What many people don't understand is that describing things to a computer, no matter how, is what coding is. The programming language is just a facade. Managing highly complex tasks accurately enough for computers to understand is where the real skills lie.
Just look at one example from the paper :
A new shop near you is selling n paintings. You have k < n friends and you would like to buy each of your friends a painting from the shop. Return the minimal amount of money you will need to spend.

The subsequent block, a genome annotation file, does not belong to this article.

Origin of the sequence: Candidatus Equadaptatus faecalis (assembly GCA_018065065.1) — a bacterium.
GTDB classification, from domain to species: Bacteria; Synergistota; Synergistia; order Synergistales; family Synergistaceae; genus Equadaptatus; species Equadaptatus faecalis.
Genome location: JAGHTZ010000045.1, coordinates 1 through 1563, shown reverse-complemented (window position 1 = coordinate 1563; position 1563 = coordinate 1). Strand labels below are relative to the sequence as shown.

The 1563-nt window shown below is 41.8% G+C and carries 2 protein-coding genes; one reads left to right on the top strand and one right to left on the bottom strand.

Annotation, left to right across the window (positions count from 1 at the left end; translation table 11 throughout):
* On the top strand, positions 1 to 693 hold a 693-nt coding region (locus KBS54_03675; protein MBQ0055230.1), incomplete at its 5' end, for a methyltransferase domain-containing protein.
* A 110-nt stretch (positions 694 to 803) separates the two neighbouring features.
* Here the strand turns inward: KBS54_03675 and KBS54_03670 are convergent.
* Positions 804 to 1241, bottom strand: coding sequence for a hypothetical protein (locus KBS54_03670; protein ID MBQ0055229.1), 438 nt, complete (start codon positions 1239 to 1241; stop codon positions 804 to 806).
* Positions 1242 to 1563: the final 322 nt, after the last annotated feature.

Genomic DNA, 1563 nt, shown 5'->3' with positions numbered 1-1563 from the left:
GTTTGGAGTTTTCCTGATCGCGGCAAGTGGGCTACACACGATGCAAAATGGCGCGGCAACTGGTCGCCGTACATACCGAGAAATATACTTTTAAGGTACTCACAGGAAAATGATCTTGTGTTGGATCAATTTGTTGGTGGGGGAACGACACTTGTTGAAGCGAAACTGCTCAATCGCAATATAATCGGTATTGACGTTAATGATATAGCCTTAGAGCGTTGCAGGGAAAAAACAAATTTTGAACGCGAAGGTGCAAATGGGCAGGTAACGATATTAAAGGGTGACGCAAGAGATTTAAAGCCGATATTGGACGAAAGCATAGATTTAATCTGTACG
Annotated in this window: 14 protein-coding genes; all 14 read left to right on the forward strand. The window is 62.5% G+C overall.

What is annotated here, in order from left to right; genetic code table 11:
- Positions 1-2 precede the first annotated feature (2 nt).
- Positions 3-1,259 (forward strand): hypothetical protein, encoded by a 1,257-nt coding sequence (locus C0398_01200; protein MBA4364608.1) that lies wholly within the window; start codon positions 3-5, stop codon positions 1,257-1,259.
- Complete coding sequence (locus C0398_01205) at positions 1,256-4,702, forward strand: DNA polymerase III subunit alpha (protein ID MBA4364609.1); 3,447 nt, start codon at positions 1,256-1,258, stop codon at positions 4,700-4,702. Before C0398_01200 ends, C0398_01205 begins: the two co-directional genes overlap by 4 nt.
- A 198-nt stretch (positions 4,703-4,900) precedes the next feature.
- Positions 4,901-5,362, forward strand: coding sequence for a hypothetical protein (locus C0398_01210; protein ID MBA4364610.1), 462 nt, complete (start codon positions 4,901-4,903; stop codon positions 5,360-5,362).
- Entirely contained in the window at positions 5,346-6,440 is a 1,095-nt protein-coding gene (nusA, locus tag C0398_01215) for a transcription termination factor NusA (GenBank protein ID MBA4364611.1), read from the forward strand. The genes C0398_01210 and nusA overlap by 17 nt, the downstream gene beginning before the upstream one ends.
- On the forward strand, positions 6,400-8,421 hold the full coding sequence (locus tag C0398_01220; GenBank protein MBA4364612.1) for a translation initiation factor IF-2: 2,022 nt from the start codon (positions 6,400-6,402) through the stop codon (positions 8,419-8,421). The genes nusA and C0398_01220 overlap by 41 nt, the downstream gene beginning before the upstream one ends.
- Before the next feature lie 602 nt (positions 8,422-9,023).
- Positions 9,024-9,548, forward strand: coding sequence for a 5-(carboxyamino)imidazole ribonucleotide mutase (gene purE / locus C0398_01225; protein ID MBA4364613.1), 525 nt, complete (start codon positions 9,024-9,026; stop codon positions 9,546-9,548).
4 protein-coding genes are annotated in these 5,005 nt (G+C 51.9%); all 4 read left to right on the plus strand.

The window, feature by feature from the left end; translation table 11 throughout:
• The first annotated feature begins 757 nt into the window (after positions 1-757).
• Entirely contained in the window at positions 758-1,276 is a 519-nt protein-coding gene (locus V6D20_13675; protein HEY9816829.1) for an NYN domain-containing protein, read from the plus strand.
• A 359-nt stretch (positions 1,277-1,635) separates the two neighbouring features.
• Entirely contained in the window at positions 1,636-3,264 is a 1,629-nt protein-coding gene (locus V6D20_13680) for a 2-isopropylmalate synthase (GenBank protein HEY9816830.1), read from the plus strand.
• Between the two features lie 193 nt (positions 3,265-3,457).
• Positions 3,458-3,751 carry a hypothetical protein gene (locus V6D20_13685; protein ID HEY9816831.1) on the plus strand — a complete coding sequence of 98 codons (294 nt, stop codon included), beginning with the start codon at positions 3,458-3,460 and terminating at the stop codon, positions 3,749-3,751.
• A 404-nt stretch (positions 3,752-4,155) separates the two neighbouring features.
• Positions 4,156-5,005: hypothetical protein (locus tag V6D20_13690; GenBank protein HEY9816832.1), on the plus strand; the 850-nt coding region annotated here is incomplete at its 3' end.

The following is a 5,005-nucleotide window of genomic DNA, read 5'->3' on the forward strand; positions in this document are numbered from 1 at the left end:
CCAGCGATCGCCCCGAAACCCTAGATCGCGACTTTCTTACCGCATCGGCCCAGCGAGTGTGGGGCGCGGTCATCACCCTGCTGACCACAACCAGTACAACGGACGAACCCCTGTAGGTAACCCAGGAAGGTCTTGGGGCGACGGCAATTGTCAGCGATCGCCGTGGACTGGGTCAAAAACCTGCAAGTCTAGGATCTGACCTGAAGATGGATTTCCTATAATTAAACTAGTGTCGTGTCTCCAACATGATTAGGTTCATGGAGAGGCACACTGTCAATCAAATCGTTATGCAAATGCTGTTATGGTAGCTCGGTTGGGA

And the output (modified to fit slashdot):
k=int; b=[int]; c=SORT b; d=TAKE k c; e=SUM d
What it proves is that the AI is great at answering test questions. However, in a production environment, no one is going to write and maintain a description like this.
And it is just a tiny function. To match the complexity of a real-life program, you have to imagine the same kind of description but spanning hundreds of pages...
Compilers didn't put coders out of a job, these AIs may be the next step but they still won't displace coders. Although it may require some skill adjustments, it won't fundamentally change the job.